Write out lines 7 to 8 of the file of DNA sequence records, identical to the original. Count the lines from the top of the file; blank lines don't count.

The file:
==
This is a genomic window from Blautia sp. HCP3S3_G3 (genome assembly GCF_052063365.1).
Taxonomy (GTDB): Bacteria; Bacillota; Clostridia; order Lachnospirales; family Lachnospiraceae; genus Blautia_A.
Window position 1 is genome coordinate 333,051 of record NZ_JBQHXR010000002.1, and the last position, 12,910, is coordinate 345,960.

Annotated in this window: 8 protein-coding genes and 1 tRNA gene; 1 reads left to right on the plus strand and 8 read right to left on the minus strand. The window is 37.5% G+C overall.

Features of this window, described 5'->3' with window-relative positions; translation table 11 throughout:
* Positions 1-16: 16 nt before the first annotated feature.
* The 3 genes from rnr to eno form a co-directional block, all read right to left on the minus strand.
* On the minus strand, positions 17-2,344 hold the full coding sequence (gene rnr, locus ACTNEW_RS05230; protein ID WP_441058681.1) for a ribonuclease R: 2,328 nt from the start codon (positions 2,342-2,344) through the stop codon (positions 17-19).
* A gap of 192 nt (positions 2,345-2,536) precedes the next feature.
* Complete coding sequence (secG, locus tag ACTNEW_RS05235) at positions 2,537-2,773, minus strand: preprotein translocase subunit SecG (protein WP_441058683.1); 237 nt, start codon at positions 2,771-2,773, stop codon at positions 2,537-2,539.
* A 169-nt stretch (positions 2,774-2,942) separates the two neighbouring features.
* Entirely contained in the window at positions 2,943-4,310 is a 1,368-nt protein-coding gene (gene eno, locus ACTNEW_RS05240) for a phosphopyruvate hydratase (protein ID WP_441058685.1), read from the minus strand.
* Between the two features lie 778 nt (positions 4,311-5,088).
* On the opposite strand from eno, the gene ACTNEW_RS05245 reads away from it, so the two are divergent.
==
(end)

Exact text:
* The 3 genes from rnr to eno form a co-directional block, all read right to left on the minus strand.
* On the minus strand, positions 17-2,344 hold the full coding sequence (gene rnr, locus ACTNEW_RS05230; protein ID WP_441058681.1) for a ribonuclease R: 2,328 nt from the start codon (positions 2,342-2,344) through the stop codon (positions 17-19).